One may judge it by any test and it will be found that the stand that Ranade took in this controversy and his plan of work were correct and fundamental to if they were not the pre-requisites of political reform. Ranade argued that there were no rights in the Hindu society which the moral sense of man could recognize. There were privileges and disabilities, privileges for a few and disabilities for a vast majority. Ranade struggled to create rights. Ranade wanted to vitalize the conscience of the Hindu society which had become moribund as well morbid. Ranade aimed to create a real social democracy, without which there could be no sure and stable politics. The conflict was between two opposing points of view and it centred round the question which is more important for the survival of a nation, political freedom or. strong moral fiber. Ranade took the view that moral stamina was more important than political freedom. This was also the view of Lecky the great historian who after a careful and comparative study of history came to the conclusion that :
“The foundation of a Nation’s strength and prosperity is laid in pure domestic life, in commercial integrity, in a high standard of moral worth, and of public spirit, in simple habits, in courage, uprightness, and a certain soundness and moderation of judgment which springs quite as much from character as from intellect. If you would form a wise judgment of the future of a nation, observe carefully whether these qualities are increasing or decaying. Observe carefully what qualities count for most in public life. Is character becoming of greater or less importance ? Are the men who obtain the highest posts in the nation men of whom, in private life, irrespective of party competent judges speak with genuine respect ? Are they of sincere convictions, consistent lives and indisputable integrity ? It is by observing this current that you can best cast the horoscope of a nation.”
Ranade was not only wise but he was also logical. He told his opponents against playing the part of Political Radicals and Social Tories. In clear and unmistakable terms he warned them saying :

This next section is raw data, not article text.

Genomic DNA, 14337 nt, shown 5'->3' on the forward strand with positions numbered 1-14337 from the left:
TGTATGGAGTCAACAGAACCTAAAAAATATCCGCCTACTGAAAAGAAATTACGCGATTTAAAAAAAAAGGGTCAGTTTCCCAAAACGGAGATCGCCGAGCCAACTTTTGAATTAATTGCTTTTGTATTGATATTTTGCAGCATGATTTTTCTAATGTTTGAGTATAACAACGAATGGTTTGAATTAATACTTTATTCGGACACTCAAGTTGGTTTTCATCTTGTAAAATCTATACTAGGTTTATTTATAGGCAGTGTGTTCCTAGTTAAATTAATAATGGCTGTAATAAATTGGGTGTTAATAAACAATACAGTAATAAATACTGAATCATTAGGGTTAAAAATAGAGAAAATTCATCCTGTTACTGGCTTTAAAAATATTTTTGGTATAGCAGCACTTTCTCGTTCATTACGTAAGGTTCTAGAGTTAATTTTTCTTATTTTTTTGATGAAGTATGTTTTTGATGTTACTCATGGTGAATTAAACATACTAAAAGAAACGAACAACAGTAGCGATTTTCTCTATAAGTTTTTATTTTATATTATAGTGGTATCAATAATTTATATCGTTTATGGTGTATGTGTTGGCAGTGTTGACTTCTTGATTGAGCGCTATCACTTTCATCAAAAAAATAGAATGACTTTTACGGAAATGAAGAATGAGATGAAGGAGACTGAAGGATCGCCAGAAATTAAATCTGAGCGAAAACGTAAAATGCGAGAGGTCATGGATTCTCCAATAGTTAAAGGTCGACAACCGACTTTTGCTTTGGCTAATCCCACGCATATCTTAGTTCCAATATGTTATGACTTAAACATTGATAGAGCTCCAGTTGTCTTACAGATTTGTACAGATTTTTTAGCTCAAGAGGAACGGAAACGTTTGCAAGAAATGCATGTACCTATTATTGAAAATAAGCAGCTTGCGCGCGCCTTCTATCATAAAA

“You cannot be liberal by halves. You cannot be liberal in politics and conservative in religion. The heart and the head must go together. You cannot cultivate your intellect, enrich your mind, enlarge the sphere of your political rights and privileges, and at the same time keep your hearts closed and cramped. It is an idle dream to expect men to remain enchained and enshackled in their own superstition and social evils, while they are struggling hard to win rights and privileges from their rulers. Before long these vain dreamers will find their dreams lost.”
Experience has shown that these words of Ranade have been true, even prophetic. Let those who deny this consider : Where are we today in politics and why are we where we are ? It is now 50 years since the National Congress was born. Its stewardship has passed hands, I won’t say from the sane to the insane, or from realists to idealists, but from moderates to radicals. Where does the country stand today at the end of 50 years of political marching ? What is the cause of this deadlock ? The answer is simple. The cause of deadlock is the absence of Communal settlement. Ask why is communal settlement necessary for political settlement and you realize the fundamental importance of the stand that Ranade took. For the answer to this question is to be found in the wrong social system, which is too undemocratic, too over-weighed in favour of the classes and against the masses, too class conscious and too communally minded. Political democracy would become a complete travesty if it were built upon its foundations. That is why nobody except the high caste Hindus will agree to make it the case of a political Democracy without serious adjustments. Well may some people argue to their satisfaction that the deadlock is the creation of the British Govern ment. People like to entertain thoughts which sooth them and which throw responsibility on others. This is the psychology of escapism. But it cannot alter the fact that it is the defects of social system which has given rise to the communal problem and which has stood in the way of India getting political power.